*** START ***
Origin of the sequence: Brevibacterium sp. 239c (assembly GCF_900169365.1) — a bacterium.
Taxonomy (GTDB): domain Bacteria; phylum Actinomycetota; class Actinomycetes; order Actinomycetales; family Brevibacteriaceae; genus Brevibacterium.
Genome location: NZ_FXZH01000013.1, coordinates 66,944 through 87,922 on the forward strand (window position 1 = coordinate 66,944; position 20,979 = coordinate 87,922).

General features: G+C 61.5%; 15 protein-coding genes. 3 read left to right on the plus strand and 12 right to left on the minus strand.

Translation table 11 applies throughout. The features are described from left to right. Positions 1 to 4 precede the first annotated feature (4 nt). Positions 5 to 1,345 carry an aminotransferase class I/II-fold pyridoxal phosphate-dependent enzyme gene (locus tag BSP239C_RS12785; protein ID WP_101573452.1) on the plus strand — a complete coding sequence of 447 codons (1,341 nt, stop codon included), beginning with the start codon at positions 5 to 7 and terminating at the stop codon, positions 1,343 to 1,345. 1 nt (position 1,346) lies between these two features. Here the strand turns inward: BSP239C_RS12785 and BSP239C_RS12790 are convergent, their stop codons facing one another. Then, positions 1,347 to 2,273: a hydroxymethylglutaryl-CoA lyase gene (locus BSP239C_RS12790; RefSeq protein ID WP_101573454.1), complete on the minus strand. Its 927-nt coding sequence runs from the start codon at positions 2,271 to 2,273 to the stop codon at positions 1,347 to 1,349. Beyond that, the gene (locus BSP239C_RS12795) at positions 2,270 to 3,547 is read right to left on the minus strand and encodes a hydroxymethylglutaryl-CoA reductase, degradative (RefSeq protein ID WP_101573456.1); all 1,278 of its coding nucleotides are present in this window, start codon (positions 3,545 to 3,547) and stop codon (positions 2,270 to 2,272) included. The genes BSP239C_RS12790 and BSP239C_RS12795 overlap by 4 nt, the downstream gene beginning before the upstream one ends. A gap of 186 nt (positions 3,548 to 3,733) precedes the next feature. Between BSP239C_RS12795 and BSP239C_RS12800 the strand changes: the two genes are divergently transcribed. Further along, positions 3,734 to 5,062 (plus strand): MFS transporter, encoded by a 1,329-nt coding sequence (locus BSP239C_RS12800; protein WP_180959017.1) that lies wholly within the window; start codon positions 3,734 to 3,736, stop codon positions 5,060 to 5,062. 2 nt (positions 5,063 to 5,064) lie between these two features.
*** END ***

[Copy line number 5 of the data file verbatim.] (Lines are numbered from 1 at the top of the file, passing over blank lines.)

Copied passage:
Translation table 11 applies throughout. The features are described from left to right. Positions 1 to 4 precede the first annotated feature (4 nt). Positions 5 to 1,345 carry an aminotransferase class I/II-fold pyridoxal phosphate-dependent enzyme gene (locus tag BSP239C_RS12785; protein ID WP_101573452.1) on the plus strand — a complete coding sequence of 447 codons (1,341 nt, stop codon included), beginning with the start codon at positions 5 to 7 and terminating at the stop codon, positions 1,343 to 1,345. 1 nt (position 1,346) lies between these two features. Here the strand turns inward: BSP239C_RS12785 and BSP239C_RS12790 are convergent, their stop codons facing one another. Then, positions 1,347 to 2,273: a hydroxymethylglutaryl-CoA lyase gene (locus BSP239C_RS12790; RefSeq protein ID WP_101573454.1), complete on the minus strand. Its 927-nt coding sequence runs from the start codon at positions 2,271 to 2,273 to the stop codon at positions 1,347 to 1,349. Beyond that, the gene (locus BSP239C_RS12795) at positions 2,270 to 3,547 is read right to left on the minus strand and encodes a hydroxymethylglutaryl-CoA reductase, degradative (RefSeq protein ID WP_101573456.1); all 1,278 of its coding nucleotides are present in this window, start codon (positions 3,545 to 3,547) and stop codon (positions 2,270 to 2,272) included. The genes BSP239C_RS12790 and BSP239C_RS12795 overlap by 4 nt, the downstream gene beginning before the upstream one ends. A gap of 186 nt (positions 3,548 to 3,733) precedes the next feature. Between BSP239C_RS12795 and BSP239C_RS12800 the strand changes: the two genes are divergently transcribed. Further along, positions 3,734 to 5,062 (plus strand): MFS transporter, encoded by a 1,329-nt coding sequence (locus BSP239C_RS12800; protein WP_180959017.1) that lies wholly within the window; start codon positions 3,734 to 3,736, stop codon positions 5,060 to 5,062. 2 nt (positions 5,063 to 5,064) lie between these two features.